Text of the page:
Eileen Appelbaum is a senior economist at the Center for Economic and Policy Research.
February 5 marks the 20th anniversary of the Family and Medical Leave Act, passed with bipartisan support in Congress and signed into law by President Bill Clinton. The the law guarantees up to 12 weeks of unpaid job-protected leave for eligible workers in case of their own serious health problem, to care for a seriously ill family member, or to bond with a new child.
The law has been a great success. Since 1993, the Family and Medical Leave Act has been used more than 100 million times by women and men and has been a boon for those who have had to provide much needed care for themselves or their families.
And it turned out to be a non-event for employers. Newly released results from the Department of Labor's 2012 Family and Medical Leave Act employer survey found that more than nine out of 10 employers reported no noticeable or a positive effect on "employee productivity, absenteeism, turnover, career advancement, and morale" or on "business profitability." Intermittent leaves are rare and have similar effects. Less than 3 percent of employers report suspicions of misuse and less than 2 percent report confirmed cases.
Yet, as we celebrate what the Family and Medical Leave Act has achieved, we note it was always intended as an important first step in making it possible for U.S. workers to be responsible employees and good parents and family members. Much unfinished business must still be addressed if the law is to live up to its promise.
The reality is that only a little more than half the U.S. workforce, and less than one fifth of new mothers, are covered by the Family and Medical Leave Act, and even they often cannot afford to take unpaid leave. A handful of states—California, New Jersey, Rhode Island, New York and Hawaii—have temporary disability programs that let workers collect income when they experience serious health problems or have a baby. Apart from this, however, paid leave is available only to workers whose employers provide it as part of a package of fringe benefits. With the exception of union members, non-college educated workers and others in jobs with low pay and status very often lack access to paid leave. The result is that millions of American workers are forced to sacrifice economic security to provide vital care for their families.
Against this background, the establishment of paid family leave programs in California in 2002 and in New Jersey in 2008 was a major breakthrough. In conjunction with temporary disability programs, these states' workers, who since the 1940s have been able to collect partial wage replacement for up to a year for their own serious health problem, are now able to receive income for up to six weeks when they need family leave.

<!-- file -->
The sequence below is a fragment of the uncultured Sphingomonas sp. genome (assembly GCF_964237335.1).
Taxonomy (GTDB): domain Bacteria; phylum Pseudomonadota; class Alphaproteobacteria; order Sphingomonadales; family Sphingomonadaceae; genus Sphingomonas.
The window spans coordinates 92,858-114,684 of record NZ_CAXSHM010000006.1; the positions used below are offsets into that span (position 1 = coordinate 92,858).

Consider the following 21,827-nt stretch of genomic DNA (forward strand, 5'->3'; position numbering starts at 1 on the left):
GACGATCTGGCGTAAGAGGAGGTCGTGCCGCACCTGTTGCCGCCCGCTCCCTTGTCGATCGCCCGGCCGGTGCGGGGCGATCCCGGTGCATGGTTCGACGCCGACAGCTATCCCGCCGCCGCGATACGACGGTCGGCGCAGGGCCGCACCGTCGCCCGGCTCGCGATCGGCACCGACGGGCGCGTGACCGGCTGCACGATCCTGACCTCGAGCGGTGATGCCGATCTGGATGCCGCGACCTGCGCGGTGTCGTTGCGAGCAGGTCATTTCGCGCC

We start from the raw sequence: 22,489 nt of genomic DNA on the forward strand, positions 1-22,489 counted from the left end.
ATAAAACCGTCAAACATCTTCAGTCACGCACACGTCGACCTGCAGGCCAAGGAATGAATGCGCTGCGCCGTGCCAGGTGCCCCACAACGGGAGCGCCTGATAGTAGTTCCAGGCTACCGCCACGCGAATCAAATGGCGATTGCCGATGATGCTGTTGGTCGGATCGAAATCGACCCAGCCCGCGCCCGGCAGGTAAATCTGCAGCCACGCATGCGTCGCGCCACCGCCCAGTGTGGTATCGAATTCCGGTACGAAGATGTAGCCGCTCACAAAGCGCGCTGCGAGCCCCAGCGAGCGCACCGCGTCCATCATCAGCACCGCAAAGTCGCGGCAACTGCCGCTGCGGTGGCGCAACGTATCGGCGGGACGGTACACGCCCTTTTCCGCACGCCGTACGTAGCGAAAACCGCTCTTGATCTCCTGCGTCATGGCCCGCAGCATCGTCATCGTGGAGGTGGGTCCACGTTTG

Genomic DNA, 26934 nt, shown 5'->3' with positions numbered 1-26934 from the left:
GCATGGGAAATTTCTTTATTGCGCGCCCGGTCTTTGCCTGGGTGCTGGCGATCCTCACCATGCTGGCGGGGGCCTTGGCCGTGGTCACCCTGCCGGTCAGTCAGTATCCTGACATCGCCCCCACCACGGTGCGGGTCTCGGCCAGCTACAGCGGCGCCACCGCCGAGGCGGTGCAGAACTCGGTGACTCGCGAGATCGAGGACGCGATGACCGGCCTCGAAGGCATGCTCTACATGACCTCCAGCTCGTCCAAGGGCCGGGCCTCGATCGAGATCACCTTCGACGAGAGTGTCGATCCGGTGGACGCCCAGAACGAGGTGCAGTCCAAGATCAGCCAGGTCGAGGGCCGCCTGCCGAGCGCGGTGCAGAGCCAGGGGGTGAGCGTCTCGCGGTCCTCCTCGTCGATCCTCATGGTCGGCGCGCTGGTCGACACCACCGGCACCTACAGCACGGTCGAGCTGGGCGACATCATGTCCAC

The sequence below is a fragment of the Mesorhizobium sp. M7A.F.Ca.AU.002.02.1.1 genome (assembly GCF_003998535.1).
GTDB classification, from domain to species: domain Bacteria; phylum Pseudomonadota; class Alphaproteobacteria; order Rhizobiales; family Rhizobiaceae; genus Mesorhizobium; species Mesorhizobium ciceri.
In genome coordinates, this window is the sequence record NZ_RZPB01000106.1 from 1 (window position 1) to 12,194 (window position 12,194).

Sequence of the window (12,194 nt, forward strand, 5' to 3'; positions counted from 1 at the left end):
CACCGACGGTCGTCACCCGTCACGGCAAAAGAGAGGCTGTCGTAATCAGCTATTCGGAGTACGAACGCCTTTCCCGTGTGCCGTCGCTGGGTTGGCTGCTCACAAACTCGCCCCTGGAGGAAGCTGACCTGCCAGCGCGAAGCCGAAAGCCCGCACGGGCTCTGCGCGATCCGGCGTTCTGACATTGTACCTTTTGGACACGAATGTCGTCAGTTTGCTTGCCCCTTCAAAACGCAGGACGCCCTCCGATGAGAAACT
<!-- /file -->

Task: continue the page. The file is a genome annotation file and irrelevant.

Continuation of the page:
In Unfinished Business, a forthcoming book I coauthored with City University of New York professor Ruth Milkman, we examine California's paid family leave program. Despite the fact that it is fully funded by workers' payroll contributions with no direct costs to employers, business groups feared that the program would be a financial burden and vulnerable to fraud and abuse. These fears proved to be unwarranted. We found that 87 percent of employers reported that the program had not resulted in any cost increases; some employers reported cost savings via reductions in employee turnover and/or their own benefit costs, when they coordinated generous company benefits with the state program. Nine out of 10 employers, notably including small businesses, reported either positive effects or no effect on business operations—on productivity, profitability/performance, turnover, and morale. As for abuse, 91 percent of employers were aware of no abuse by their employees, and among the other 9 percent it was a relatively rare occurrence.
California's paid family program has led to better economic, social, and health outcomes for those who have used it. Wage replacement levels were significantly higher for workers who used paid family leave than for those who did not, especially for workers in low-quality jobs. Among these workers who used the program, 84 percent received half or more of their usual earnings while on leave, compared with only 49 percent who did not use paid family leave . Moreover, workers in low-quality jobs who used the program were more likely to return to the same employer after a family leave, more satisfied with the length of their leave, and better able to care for newborns and make child care arrangements.
Our findings suggest that programs that support workers when they need to care for their families can make a positive difference in their lives without imposing undue costs on employers, many of whom may actually benefit. The paid family leave and temporary disability insurance programs in California and New Jersey provide path-breaking and positive examples that can be replicated in other states and nationally.
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